Remi Weekes’ “His House” centers around a couple Bol (Sopé Dìrísù) and Rial (Wunmi Mosaku) who have fled war in South Sudan for refuge in the United Kingdom, except their dream soon turns into a nightmare as “The Crown’s” Matt Smith, who plays a caseworker, shows them their new home. It’s infested with rats and soon after, they start hearing sounds within their walls.
Cinematographer Jo Willems’ main goal for the new Netflix horror film was to get as close as possible to the actors to show the horror that came from their own traumas. Damp wallpaper peels back to reveal black holes in the walls with visions of horror within. Rial believes a witch has followed them from Sudan, and Willems stayed close to capture that feeling of being trapped and isolated because they can’t go back to Sudan.
Below, Willems talks about his lighting and framing while avoiding jump scares. “The psychology comes from the trauma they’ve experienced,” he says.
This is a horror movie that dives into the terror of assimilation and the refugee experience in the U.K., so how did you look at framing the film in your approach?
It was about being respectful to the characters and the humanity of the characters. I never want to go into something as just a genre movie.
This film is unique because it starts from a very human perspective. The horror comes from the trauma [that they experienced]. That’s where the psychological harm of the story comes in. Audiences know from the get-go the kind of film they’re watching and they know with this, it’s something they should take seriously, so that was my original intent – to place that.
How did you shoot the interior scenes and light the house?
Locations have limitations. We shot this on a stage. Remi wanted low ceilings for this and so, there was no way I could light from above. I wanted it to feel naturalistic and lighting their faces. I didn’t want to feel the artifice of making movies. In those scenes. I wanted them to feel real. I played with the contrast and the color grading. I didn’t want this film to look gritty at all.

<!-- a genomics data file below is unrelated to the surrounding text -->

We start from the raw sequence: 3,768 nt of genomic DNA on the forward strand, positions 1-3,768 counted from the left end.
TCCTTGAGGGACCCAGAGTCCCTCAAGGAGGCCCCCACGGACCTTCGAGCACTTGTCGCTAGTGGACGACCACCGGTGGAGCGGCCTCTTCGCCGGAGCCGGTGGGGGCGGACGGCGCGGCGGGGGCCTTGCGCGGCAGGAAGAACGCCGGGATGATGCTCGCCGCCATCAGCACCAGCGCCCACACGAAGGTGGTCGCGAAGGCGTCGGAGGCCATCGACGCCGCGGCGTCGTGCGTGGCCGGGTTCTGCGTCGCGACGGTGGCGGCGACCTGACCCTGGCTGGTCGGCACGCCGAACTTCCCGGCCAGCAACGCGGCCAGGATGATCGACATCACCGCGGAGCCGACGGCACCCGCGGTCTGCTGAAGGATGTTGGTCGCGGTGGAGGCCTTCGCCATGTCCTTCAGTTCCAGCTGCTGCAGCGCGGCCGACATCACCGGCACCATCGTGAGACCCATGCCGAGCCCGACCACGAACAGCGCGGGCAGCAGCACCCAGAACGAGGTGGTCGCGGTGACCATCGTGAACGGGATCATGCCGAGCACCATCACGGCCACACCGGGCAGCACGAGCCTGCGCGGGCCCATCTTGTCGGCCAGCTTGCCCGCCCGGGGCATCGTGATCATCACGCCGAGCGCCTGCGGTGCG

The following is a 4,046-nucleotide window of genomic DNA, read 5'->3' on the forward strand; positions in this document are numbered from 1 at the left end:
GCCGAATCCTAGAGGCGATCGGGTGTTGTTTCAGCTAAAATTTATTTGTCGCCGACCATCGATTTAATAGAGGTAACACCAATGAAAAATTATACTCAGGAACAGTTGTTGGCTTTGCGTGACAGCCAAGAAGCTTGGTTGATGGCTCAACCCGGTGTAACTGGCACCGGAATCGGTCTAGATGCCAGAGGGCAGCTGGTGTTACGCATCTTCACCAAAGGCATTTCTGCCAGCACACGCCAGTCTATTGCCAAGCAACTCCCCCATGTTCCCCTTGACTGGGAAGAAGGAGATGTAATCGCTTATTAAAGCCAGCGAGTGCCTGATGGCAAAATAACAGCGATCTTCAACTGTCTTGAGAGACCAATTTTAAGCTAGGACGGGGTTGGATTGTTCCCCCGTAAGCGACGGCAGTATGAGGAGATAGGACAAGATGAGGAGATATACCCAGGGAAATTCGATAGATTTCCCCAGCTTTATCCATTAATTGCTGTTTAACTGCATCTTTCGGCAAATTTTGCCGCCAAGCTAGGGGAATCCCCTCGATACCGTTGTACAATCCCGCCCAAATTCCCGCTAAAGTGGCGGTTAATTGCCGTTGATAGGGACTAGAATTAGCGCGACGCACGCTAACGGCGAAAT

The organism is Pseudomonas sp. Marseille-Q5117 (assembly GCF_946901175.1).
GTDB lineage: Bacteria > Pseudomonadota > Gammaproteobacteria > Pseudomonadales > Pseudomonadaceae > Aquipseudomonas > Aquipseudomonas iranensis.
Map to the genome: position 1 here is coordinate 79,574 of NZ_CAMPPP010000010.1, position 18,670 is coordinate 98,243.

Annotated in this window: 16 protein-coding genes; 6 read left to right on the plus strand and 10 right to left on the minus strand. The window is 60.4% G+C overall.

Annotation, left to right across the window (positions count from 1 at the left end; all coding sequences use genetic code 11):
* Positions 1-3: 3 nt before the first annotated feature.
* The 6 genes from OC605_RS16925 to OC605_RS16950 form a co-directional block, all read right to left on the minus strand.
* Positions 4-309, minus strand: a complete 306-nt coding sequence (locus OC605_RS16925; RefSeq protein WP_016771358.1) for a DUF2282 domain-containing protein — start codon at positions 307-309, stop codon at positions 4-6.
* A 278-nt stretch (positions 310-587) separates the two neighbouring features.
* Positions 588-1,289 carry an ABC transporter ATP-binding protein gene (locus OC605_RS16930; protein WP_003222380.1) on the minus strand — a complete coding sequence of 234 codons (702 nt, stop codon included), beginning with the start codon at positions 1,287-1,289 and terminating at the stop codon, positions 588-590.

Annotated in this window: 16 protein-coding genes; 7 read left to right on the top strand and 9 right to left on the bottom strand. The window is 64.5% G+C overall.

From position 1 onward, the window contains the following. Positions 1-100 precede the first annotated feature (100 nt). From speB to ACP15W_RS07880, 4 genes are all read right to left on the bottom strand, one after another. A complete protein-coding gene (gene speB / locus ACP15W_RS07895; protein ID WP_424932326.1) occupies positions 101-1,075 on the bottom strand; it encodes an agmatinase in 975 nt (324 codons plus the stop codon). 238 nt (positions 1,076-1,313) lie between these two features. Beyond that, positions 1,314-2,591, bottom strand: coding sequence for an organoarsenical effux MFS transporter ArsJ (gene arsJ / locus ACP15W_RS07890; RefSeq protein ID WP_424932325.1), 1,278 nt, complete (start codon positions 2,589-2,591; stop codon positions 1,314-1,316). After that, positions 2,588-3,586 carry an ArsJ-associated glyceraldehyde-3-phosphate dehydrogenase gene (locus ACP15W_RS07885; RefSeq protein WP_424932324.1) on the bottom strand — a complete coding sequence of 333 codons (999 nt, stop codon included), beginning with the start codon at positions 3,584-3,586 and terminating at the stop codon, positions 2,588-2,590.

This was their home and it’s what they were proud of. But the goal was to feel their pain.
When we see the creature at the end, how did you want to frame that moment?
At this point, you are in a fantastical part of the movie. My concept of seeing the actor in this rubber suit, the less you see, the vaguer it is. I wanted a supernatural feel to it but with stylized lighting, so we put a flicker to the room as if something is truly happening that’s cathartic.
We brought the warmth back at that moment, but you can see it’s on the darker side because of what’s happening.
There are quite a few dramatic angles in the movie, such as low angles and high angles. When the creature is approaching, you feel Bol’s fear and his pain, and so it was important to keep the camera dynamic in those scenes.
We had certain stability to the frame and it’s composed and it’s held. It’s not moving for no reason. But, there were some moments where I said to Remi, ‘It would be great to try this handheld.’
The first time you see that is when Bol goes into the bedroom and breaks down. I said, ‘Let’s be in there with him and let’s be close to him.’ I thought that language works really well because he’s in this moment of unbalance and he’s having this breakdown.
The moments with the creature and Bol looks over have some handheld which gave that subjective angle.
Sometimes, the camera needs to mimic the character’s emotion.
The sequences where Wumi’s character jumps out of the window was a great horror device. We built that set and we panned her in. It was a great visual device to go from one place to Morocco in that scene – and it’s not something we see very often in film.
What was it like shooting those non-real sequences such as the ocean and the fantasy/nightmare moments?
I loved doing the dream sequences and the scenes with the fire. When he’s eating dinner and you pull back, it’s landscape, that was great fun. Remi and I wanted that to feel other worldly. Even with the ocean, that was great because it was this fantastical style where we could pull away from the naturalism that’s in the film.
The film works so well because we go from very real and normal situations to being in this visual evocative moment that’s fantastical. And those sequences were shot against a blue screen. So, that was great to explore as a DP.